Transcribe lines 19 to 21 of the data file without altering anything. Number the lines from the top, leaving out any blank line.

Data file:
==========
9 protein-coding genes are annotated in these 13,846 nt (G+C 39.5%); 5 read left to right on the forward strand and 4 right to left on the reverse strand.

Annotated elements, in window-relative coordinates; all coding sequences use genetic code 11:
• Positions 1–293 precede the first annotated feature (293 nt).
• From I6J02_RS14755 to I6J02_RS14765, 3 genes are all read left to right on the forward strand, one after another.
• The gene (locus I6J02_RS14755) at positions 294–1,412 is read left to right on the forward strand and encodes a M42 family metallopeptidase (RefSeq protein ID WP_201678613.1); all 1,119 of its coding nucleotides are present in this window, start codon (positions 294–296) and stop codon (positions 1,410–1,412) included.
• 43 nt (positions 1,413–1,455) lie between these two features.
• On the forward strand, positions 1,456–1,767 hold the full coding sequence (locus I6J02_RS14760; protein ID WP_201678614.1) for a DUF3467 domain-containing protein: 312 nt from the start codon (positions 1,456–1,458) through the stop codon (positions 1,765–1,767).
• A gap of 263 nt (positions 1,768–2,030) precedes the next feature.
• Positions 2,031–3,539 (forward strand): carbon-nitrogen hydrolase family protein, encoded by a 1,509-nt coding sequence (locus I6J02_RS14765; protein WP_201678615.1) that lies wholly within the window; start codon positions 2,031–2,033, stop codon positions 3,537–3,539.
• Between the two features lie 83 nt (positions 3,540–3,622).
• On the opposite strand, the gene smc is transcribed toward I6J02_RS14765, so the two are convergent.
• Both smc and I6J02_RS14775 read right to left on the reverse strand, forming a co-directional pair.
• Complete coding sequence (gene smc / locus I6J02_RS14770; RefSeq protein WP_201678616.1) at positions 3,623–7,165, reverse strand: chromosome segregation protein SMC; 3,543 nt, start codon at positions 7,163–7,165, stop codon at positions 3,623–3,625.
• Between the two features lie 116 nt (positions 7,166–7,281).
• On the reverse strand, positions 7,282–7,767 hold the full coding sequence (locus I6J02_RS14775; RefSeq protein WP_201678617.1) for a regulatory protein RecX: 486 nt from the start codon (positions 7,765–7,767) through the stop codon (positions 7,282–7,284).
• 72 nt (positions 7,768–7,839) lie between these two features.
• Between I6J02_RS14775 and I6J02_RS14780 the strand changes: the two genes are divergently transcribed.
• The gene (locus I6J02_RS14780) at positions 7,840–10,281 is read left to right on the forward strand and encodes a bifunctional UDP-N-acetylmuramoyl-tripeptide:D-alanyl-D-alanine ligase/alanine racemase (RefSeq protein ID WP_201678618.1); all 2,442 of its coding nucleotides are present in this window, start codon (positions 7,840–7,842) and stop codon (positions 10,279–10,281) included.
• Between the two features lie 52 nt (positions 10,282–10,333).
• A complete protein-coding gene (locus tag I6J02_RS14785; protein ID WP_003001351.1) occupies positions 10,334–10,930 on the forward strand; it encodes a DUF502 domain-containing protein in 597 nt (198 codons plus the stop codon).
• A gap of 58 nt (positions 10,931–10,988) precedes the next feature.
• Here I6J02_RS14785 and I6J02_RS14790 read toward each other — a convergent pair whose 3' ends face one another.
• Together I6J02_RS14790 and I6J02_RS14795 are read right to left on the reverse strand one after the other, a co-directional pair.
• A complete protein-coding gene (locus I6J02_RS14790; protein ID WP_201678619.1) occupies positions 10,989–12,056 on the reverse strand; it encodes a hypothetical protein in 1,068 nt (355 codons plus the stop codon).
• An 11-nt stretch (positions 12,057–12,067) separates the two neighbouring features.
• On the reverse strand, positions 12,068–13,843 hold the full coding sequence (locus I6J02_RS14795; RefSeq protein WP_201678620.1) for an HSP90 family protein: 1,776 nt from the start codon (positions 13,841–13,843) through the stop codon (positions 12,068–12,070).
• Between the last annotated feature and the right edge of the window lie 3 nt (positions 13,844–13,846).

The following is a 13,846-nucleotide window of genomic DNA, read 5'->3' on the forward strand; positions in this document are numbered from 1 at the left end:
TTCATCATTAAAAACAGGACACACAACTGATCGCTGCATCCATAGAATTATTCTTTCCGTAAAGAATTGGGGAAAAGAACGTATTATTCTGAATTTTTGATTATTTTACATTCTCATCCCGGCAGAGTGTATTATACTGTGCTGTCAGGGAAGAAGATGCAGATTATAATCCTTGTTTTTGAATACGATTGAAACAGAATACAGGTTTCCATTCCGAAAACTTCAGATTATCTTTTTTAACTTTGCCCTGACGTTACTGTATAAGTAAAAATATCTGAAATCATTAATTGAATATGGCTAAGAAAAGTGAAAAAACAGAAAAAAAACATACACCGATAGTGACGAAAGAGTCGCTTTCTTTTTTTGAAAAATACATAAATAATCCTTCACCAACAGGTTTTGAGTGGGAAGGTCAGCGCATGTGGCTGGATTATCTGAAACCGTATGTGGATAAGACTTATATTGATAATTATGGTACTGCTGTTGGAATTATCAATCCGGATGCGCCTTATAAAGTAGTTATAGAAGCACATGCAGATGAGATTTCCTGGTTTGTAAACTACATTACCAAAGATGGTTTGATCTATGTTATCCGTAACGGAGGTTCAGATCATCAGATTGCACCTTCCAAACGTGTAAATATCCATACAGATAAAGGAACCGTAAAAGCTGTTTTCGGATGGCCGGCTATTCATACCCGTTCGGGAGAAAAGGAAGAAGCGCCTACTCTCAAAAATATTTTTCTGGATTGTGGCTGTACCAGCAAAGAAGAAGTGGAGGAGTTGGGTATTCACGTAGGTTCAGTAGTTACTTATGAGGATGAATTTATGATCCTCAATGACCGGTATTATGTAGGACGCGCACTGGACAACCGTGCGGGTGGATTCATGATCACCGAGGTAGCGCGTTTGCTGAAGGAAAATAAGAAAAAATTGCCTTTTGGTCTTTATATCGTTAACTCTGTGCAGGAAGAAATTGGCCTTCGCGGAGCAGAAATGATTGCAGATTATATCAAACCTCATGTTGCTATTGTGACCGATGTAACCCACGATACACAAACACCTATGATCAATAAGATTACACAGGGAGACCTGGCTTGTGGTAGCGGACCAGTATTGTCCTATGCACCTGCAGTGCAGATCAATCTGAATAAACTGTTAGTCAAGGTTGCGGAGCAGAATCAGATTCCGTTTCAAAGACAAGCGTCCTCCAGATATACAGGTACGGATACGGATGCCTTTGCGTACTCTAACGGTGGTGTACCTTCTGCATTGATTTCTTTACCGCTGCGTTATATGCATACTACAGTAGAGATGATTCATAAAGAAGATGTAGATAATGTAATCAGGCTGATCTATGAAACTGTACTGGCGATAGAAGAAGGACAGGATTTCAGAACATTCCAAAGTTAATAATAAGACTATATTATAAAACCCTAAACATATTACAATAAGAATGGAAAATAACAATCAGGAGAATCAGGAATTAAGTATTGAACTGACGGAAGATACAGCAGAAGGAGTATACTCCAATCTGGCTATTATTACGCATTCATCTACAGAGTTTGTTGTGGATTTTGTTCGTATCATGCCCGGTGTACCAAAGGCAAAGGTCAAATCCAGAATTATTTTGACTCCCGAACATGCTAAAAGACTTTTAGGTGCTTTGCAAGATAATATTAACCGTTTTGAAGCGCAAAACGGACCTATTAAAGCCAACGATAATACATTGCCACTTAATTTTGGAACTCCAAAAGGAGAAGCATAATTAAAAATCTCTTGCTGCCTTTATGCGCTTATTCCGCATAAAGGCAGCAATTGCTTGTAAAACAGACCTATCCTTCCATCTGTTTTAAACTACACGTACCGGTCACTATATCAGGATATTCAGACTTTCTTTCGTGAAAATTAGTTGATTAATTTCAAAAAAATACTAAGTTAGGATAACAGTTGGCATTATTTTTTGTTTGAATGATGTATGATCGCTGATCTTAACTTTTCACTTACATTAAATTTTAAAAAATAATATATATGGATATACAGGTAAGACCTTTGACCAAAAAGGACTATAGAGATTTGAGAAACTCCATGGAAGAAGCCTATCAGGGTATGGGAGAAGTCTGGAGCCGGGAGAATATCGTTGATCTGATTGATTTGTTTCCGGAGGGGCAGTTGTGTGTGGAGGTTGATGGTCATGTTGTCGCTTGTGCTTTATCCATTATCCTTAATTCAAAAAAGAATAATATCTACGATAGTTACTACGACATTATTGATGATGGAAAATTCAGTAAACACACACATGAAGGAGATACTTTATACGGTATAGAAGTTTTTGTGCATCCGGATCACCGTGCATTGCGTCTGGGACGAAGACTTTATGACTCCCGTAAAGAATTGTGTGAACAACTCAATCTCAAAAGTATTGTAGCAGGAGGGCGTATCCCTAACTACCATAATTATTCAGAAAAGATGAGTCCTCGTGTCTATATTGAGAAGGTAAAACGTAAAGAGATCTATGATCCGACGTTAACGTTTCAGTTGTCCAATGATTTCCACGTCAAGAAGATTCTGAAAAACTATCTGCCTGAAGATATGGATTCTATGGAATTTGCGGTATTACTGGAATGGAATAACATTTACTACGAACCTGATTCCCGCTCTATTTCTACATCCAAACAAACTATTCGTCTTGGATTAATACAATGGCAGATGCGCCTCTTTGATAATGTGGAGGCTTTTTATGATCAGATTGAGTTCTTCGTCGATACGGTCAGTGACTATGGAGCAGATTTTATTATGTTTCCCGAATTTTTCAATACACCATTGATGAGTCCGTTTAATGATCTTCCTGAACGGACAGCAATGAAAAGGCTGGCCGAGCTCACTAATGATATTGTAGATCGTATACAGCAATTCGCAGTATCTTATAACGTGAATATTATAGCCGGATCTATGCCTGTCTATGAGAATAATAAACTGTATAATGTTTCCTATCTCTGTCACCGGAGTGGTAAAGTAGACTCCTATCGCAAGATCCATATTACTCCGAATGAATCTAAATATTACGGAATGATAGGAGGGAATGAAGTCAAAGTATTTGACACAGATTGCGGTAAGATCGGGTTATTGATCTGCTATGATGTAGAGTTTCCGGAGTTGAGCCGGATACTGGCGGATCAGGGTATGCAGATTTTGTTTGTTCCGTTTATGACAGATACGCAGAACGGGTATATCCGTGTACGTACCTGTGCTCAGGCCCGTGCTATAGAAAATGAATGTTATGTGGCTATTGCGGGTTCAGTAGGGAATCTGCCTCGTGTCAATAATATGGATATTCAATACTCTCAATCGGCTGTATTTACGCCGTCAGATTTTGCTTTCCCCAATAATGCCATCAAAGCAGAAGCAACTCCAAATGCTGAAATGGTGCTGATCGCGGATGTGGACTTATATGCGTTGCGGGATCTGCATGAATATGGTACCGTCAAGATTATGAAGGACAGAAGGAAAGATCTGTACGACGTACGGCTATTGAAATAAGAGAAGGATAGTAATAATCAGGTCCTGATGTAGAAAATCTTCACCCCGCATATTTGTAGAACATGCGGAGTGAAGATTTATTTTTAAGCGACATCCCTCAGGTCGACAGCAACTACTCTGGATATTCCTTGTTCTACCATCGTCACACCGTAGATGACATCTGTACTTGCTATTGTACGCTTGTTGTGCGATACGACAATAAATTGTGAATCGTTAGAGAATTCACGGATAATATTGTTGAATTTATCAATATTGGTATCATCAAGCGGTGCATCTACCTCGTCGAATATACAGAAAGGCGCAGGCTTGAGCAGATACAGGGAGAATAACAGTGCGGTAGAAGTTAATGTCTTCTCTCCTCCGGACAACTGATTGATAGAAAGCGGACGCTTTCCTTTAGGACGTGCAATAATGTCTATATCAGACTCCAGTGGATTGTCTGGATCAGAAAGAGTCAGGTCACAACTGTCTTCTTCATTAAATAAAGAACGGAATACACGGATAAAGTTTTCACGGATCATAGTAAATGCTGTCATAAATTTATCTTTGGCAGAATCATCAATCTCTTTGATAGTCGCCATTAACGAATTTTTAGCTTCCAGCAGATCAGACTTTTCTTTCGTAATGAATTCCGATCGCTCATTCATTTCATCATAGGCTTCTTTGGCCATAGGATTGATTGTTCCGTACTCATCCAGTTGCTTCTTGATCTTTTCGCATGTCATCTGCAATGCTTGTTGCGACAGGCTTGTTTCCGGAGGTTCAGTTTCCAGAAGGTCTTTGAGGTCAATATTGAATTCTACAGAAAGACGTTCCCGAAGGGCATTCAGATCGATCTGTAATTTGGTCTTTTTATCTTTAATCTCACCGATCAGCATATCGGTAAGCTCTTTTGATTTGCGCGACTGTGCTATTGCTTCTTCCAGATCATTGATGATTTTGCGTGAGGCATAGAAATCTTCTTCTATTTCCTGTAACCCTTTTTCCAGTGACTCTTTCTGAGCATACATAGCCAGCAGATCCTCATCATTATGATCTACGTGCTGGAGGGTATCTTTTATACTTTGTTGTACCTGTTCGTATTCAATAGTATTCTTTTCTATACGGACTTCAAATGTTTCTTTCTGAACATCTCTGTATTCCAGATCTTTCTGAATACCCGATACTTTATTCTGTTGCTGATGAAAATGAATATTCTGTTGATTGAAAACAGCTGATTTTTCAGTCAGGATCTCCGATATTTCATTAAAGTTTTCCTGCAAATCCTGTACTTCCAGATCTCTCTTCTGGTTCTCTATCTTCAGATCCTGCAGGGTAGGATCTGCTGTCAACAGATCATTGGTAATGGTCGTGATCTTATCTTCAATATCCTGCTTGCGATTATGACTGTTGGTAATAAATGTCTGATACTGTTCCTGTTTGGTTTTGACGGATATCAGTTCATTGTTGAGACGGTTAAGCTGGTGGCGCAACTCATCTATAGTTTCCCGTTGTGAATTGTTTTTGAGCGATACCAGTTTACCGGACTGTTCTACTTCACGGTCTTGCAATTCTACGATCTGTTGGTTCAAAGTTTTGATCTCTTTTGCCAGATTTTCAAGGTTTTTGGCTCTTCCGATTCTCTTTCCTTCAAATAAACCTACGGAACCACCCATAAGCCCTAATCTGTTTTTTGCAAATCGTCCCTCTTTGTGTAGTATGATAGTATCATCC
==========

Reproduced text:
• Between the two features lie 52 nt (positions 10,282–10,333).
• A complete protein-coding gene (locus tag I6J02_RS14785; protein ID WP_003001351.1) occupies positions 10,334–10,930 on the forward strand; it encodes a DUF502 domain-containing protein in 597 nt (198 codons plus the stop codon).
• A gap of 58 nt (positions 10,931–10,988) precedes the next feature.